Has anyone else tried working outside in the garden recently? These days of August are some of the most miserable times to try to keep up with mowing the grass, pulling weeds, and almost any garden …
Has anyone else tried working outside in the garden recently? These days of August are some of the most miserable times to try to keep up with mowing the grass, pulling weeds, and almost any garden chore as the only higher than the temperature is the humidity. If we can take solace in one thing it is that soon fall will be here and August is actually one of the best months to prepare for a beautiful and bountiful garden in autumn.
August actually is the time to plant many of our fall crops. We are lucky in Florida that we get two growing seasons for most of our traditionally spring crops so you can put in tomatoes, squash, peppers, cucumbers, eggplants, and pole and bush beans now. They should grow well until our first cold snap this winter.
You can also begin to plant your cold weather vegetables now such as broccoli, cabbage, cauliflower, onions, turnips, carrots, kale and lettuce. These can produce throughout much of the winter and if a plant is harvested fully, you can keep replacing them until February. While this month may be one of your worst months of harvest in the garden its one the most busy getting ready for the next wave of fresh produce.
Bring life to the landscape
August temperatures can be absolutely brutal to getting plants started in the landscape but if kept with adequate they can be just fine. In fact, the wet weather we usually have can keep plants very happy even with higher heat.
Many perennials and shrubs can be planted now and into the early fall to give them a bit of time to become established before cold weather forces them into dormancy. With larger trees it may be a good idea to wait until cooler weather to do any planting and most deciduous trees will do very well planted in the middle of winter.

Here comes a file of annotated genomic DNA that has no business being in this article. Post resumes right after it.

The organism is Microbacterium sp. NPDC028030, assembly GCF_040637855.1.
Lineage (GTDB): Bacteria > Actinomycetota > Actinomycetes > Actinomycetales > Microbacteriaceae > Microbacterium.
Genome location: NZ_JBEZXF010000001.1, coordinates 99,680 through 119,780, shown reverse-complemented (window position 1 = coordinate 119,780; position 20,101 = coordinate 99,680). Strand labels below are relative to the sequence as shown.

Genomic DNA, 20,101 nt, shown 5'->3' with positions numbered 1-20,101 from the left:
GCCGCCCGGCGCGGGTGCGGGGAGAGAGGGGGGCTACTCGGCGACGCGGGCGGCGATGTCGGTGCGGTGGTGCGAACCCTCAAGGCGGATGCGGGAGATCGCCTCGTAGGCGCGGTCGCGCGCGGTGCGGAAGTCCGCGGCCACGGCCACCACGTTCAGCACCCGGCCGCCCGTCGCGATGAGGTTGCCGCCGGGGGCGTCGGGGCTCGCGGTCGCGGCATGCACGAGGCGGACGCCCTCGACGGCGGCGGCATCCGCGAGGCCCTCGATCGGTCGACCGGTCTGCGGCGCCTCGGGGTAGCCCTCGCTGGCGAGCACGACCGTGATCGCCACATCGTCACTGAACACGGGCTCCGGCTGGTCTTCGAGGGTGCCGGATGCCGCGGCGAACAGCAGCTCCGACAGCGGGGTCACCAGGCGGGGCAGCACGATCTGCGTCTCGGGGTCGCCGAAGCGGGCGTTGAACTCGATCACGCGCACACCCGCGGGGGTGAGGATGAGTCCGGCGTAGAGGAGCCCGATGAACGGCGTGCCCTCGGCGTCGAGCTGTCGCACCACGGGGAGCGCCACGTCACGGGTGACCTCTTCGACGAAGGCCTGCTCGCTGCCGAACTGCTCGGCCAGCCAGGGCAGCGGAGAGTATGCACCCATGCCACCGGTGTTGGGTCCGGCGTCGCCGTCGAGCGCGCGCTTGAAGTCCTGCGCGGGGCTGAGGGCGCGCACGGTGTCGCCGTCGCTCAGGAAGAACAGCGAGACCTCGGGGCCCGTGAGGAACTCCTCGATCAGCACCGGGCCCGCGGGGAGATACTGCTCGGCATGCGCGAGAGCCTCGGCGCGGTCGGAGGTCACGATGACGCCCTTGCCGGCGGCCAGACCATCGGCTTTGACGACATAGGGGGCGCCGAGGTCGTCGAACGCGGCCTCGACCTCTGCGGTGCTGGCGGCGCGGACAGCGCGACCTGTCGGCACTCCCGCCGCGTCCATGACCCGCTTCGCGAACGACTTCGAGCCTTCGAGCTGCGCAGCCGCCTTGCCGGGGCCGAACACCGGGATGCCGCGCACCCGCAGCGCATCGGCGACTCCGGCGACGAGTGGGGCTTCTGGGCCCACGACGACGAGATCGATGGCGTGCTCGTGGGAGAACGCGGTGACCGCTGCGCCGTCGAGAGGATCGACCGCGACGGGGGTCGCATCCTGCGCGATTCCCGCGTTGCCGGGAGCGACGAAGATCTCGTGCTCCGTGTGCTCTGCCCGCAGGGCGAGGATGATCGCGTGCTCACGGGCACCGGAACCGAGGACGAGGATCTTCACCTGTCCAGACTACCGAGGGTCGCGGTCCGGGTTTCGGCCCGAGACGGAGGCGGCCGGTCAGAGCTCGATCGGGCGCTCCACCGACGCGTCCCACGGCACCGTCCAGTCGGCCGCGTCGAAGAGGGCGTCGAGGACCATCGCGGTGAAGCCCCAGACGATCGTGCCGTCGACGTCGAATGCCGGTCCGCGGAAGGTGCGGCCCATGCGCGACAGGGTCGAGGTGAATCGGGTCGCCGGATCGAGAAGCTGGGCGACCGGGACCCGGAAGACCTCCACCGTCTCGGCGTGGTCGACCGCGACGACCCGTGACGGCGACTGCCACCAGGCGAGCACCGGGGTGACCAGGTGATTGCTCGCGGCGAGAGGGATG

If you are looking to transplant some plants, this month is not usually the best as the extra heat can cause a lot of stress. Wait for cooler weather, especially with large or woody plants, and keep them watered until they are established.
We are in what is approaching the traditional peak hurricane season so now is the time to prepare for upcoming storms. Have hazard trees evaluated by a certified arborist (check out www.treesaregood.org/findanarborist/ to find one in our area) and see what pruning or removal may be necessary. This can help save a tree, personal property, or even lives. Additionally, think about how items in your landscape may be effected by high winds and rains and properly store items that could become a hazard.
If you have any horticultural, agricultural, 4-H, or family and consumer science questions, contact the University of Florida/IFAS Clay County Extension Office online at http://www.clay.ifas.ufl.edu or call by phone at (904)284-6355.
Also, mark your calendars for the 2019 UF/IFAS Extension Clay County Master Gardener Plant Sale being held at the Clay County Extension Office in front of the fairgrounds Sept. 7 from 8:30 a.m. until 2 pm. There will be thousands of plants for sale, live music, food and craft vendors, kid’s activities, educational workshops and a chance to get your gardening questions answered by Master Gardeners for visitors. All proceeds are used to support and expand our educational programs in Clay County. Hope to see you there!
The Institute of Food and Agricultural Sciences (IFAS) is an Equal Opportunity Institution authorized to provide research, educational information, and other services only to individuals and institutions that function without discrimination with respect to race, creed, color, religion, age, disability, sex, sexual orientation, marital status, national origin, political opinions, or affiliations. USDA, UF/IFAS Extension, FAMU and Boards of County Commissioners Cooperating.